Coming up in wp-browser

A taste of the things to come for wp-browser.

Codeception 2.3 compatibility

The base package for wp-browser, Codeception, has just been updated to version 2.3; here is the change log.
Among the new features is PhpUnit 6 compatibility, without dropping compatibility with previous versions, and templates.
The first opens the door for a world of testing tools that will soon make the switch and only support PHPUnit version 6; Codeception does not live in a bubble and, while these tools are not so many to justify the transition now, they will grow in number in the future.
Templates are a new feature that will allow third-party developers to build and ship templates customized to the setup work at hand; wp-browser is directly affected by it as it relies on Codeception templating system to provide helper commands like wpcept bootstrap or wpcept generate:wpunit <suite> <class>.
I’ve released version 1.20.1 of wp-browser to address this requirement, now missing, exactly: Codeception installation, managed by wp-browser, will install the latest 2.2 version for the time being.
The new templating system will allow me to drop the “hacky” approach the wpcept command provided, changing the very first step of each wp-browser based installation from this:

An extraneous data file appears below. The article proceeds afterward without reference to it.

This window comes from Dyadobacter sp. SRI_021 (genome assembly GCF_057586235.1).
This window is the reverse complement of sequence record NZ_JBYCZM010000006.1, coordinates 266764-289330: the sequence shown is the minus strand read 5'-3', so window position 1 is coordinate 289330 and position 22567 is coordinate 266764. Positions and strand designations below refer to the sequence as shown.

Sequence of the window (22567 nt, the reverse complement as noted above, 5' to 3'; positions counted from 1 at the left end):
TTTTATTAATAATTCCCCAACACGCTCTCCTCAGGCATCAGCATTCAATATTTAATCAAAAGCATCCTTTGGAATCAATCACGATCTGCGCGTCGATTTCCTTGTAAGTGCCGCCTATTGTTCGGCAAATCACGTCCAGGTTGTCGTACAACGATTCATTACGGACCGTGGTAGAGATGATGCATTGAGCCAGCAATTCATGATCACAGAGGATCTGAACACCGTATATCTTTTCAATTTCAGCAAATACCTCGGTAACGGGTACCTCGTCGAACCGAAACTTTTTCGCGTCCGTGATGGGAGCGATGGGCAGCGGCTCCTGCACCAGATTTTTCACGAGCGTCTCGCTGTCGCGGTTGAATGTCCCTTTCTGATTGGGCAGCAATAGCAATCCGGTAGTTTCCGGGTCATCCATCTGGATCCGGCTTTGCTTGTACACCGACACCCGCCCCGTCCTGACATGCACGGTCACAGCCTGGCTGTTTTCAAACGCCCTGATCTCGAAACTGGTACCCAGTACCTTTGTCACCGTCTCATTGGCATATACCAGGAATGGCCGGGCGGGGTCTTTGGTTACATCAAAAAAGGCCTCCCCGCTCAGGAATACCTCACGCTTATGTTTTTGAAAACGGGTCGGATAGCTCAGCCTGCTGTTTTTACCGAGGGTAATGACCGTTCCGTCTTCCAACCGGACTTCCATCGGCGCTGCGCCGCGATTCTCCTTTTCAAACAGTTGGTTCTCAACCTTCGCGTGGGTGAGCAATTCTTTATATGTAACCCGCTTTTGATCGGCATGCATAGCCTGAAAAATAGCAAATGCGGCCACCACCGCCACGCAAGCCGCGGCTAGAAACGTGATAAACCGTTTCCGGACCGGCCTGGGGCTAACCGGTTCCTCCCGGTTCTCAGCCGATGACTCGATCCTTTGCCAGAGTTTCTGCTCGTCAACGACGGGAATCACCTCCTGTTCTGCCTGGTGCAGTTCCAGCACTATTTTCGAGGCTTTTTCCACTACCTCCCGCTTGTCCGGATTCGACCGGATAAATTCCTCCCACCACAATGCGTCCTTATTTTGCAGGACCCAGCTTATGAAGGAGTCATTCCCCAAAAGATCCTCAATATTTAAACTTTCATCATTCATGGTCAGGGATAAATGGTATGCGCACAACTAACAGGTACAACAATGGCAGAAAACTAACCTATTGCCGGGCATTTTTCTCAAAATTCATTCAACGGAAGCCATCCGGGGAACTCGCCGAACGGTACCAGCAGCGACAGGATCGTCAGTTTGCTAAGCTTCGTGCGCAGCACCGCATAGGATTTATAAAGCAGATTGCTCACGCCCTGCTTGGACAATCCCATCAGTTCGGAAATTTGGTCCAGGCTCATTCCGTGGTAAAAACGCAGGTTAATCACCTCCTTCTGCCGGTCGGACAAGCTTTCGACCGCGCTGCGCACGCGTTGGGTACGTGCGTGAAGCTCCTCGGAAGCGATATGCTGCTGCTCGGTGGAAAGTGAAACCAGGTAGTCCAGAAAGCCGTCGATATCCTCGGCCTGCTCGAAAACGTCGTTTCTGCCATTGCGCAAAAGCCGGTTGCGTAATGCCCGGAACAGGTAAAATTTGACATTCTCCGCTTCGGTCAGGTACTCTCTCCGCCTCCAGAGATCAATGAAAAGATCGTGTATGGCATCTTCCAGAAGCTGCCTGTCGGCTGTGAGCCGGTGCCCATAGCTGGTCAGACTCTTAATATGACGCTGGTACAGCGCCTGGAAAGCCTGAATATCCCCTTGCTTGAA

wpcept bootstrap --interactive

To this:

codecept init wpbrowser

See Codeception own initialization templates in action.
I’m thiking of dropping the non interactive bootstrap command in favour of a new step by step process, like the one Codeception now offers for some functionalities, to guide users in the setup; scaffolding the four default suites (acceptance, functional, integration and unit) the quality and quantity of settings one has to configure manually across files might prove confusing and prone to error.
As a wp-browser user myself, I always use --interactive mode so it makes sense to make it the default behaviour.


Over time I’ve created a WP<module> version of any applicable Codeception modules; think of WPDb and Db, WPBrowser and PhpBrowser.
This is because the WordPress handling of some functionalities, like the database or the filesystem, is so reliable that modules can be built on it without risking fast deprecation.
So far the missing piece has been a WordPress dedicated filesystem module; to start it would provide some basic filesystem navigation functionalities like these:

// moving around in the uploads folder
$I->amInUploadsPath(); // root uploads folder
$I->amInUploadsPath('2017/04'); // specific uploads folder

// specific uploads folder but calculate Year and Month for me
$I->amInUploadsPath('-4 weeks'); 

// check for files in the uploads

// check for an uploaded file contents
$I->seeInUploadedFile('file.txt', 'needle');
$I->seeInUploadedFile('file.txt', 'needle', '2017/04');
$I->dontSeeInUploadedFile('file.txt', 'needle');
$I->dontSeeInUploadedFile('file.txt', 'needle', '2017/04');

// file operations
$I->deleteUploadsDir('folder', '2017/04');
$I->deleteUploadsFile('file.txt', '2017/04');

// putting files and folders in uploads
$I->copyDirToUploads($src,$destination, '2017/04');
$I->writeToUploadedFile($filename, $data);
$I->writeToUploadedFile($filename, $data, '2017/04');

// focusing on an uploads file
$I->openUploadedFile($file, '2017/04');

The same would apply to plugins and themes: